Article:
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June 19, 2007
NIKE Hoop Jamboree: Vol. 2
John Henson are promising high major prospects.The NIKE Hoop Jamboree might have been a little low in star power, but the field of talent was deep, especially in the 2009 class. In this second recap from the event, Rivals.com takes a look at the second tier of 2009 performers, all of whom, like
At a very thin 6-foot-8, Henson is an intriguing combo forward prospect. His weight would be more of an issue if he were primarily an interior player, but Henson prefers to face the basket. He is developing a reliable three-pointer, and although his ball handling has room for improvement, he does have the ability to slash to the rim. Defensively, his length causes problems. Look for Henson's stock to continue to rise.
Abdul Gaddy- This point guard from Tacoma, Wash., isn't a national name yet, but he is one of the better lead guards in his class. Along with his exceptional feel for the game, Gaddy is a sharp shooting three-point shooter. Along with his offensive abilities, Gaddy is a strong defender. He keeps his man in front of him with his exceptional lateral quickness and then uses his wingspan to disturb shots.
Elijah Johnson- Another top notch guard in the 2009 class is the ultra-athletic Johnson. All spring Johnson has worked his way to the rim practically at will and that was still the case in St. Louis. What Johnson did better in St. Louis was consistently finish at the rim. A raw talent, Johnson just needs to continue to refine his skills, such as his midrange passing and three-point shooting, and he has a chance to become a five-star prospect.
Naji Hibbert- A crafty player with solid athleticism, Hibbert was one of the better shooting guards at the camp. He stroked the three ball but also showed a penchant for making the tough short to midrange shots as well. With a constantly running motor, Hibbert also picked up points off his rebounding and overall hustle.
Avery Bradley- The high school teammate of Gaddy, is simply a natural scorer. His reserved athleticism allows him to finish seemingly impossible shot, and his wing span on defense creates easy shots for himself. As his body develops, he game will only get better.
Tevin Baskin- With his constant energy and productive play, Baskins was an early eye catcher at the camp. A 6-foot-5 wing player, Baskins did a little bit of everything from hitting threes to attacking the rim to chasing down rebounds and blocking shots. At times being his worst enemy by playing out of control, Baskins can be a tough player when his energy is bridled.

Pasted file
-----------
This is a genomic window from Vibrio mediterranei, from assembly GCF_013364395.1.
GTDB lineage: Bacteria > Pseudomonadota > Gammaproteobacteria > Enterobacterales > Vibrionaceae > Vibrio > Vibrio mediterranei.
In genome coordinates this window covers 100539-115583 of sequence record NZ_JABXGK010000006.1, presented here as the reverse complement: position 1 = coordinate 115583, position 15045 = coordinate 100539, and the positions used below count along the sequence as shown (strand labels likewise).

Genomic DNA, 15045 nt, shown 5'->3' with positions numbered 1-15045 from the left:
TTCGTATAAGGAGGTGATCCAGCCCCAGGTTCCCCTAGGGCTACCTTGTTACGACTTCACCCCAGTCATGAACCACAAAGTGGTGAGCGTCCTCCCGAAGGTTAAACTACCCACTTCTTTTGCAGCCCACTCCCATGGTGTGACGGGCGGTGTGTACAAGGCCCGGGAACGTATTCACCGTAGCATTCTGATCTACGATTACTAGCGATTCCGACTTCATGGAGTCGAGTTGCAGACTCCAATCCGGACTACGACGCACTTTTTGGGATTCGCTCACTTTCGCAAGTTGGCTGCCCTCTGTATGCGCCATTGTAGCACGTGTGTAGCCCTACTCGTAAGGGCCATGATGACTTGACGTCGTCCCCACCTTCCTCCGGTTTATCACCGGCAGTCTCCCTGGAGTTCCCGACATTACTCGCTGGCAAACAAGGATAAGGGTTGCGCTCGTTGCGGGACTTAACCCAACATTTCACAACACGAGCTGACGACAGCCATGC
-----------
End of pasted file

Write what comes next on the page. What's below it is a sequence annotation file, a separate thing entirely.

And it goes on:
Cory Jefferson- He is another athletic and thin power forward whose forte is blocking shots and cleaning up the glass, but Jefferson also can step out and knock down the 17-21 foot jumper. His offensive game needs refining, but he is also going to be a back to the basket scorer eventually.
Ferrakohn Hall- Playing a more aggressive brand of basketball, Hall showed some legitimate small forward skills in St. Louis. He handled the basketball well, knocked down some jumpers and moved his feet well on defense. Yet, Hall also battled on the boards and played with an improved physical edge.
Darius Morris- This up and coming point guard continued his springtime rise at the camp. A strong ball handler with a good feel for the game, Morris can also knock down the long ball. Most importantly, though, at this camp he played a more physical brand of ball, especially when driving to the basket.
Chris Colvin- A physical lead guard at 6-foot-2, 174-pounds, Colvin consistently broke down defenders during the camp. Once in the lane, his decision making was strong as he mixed in strong finishes with sharp set up passes. He also showed the ability to be a top defender.
Lamar Patterson- A big bodied shooting guard, Patterson mixed in three-point shots with mid-range pull ups on some crafty moves to create space. Patterson also passed the ball quite well off the dribble. His 6-foot-4, 219-pound frame also served him well around the basket.
A breakdown of the top 2010 and 2011 prospects at the NIKE Hoop Jamboree is coming next.
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